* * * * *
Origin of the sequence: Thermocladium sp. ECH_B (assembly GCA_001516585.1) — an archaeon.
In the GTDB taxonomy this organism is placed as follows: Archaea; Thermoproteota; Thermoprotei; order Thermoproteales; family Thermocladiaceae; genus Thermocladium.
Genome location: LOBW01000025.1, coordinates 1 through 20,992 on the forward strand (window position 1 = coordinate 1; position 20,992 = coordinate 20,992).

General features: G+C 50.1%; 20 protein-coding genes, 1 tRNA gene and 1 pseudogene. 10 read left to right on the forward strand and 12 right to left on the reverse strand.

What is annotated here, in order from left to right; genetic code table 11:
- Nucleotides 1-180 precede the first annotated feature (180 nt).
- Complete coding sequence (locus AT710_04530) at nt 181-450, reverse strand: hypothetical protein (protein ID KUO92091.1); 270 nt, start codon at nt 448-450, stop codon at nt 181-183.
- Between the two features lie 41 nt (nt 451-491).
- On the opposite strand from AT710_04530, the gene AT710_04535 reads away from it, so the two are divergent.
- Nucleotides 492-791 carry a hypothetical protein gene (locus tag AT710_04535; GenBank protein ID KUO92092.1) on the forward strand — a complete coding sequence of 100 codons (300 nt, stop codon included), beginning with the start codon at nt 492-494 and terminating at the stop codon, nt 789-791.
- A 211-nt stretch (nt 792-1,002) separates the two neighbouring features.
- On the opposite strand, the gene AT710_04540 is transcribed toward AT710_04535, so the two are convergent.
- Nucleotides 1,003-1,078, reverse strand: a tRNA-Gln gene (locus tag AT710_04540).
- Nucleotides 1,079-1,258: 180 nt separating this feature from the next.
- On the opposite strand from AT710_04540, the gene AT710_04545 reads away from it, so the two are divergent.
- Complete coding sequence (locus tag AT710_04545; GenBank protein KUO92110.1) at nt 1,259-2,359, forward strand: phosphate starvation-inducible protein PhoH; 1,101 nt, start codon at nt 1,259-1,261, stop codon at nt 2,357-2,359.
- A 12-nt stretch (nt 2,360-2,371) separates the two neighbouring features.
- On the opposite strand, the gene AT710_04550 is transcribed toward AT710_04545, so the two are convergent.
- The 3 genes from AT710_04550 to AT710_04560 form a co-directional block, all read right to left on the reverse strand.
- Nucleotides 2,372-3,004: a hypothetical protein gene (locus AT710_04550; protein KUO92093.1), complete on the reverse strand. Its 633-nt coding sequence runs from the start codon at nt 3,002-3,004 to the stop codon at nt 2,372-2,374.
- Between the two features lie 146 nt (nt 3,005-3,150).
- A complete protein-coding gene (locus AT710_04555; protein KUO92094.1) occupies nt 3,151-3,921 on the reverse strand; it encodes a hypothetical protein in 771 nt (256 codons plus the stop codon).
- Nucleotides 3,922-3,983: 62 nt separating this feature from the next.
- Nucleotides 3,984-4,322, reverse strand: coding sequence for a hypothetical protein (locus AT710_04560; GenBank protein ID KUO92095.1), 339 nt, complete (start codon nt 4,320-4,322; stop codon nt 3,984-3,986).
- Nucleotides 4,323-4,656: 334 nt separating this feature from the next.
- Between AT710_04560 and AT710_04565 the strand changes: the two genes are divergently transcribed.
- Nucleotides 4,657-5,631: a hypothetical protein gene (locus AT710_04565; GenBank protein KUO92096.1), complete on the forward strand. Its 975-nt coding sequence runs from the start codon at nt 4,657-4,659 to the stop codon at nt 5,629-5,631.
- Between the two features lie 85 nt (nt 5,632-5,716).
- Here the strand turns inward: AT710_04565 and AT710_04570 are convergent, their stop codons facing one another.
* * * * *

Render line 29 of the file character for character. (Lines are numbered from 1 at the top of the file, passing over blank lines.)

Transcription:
- Here the strand turns inward: AT710_04565 and AT710_04570 are convergent, their stop codons facing one another.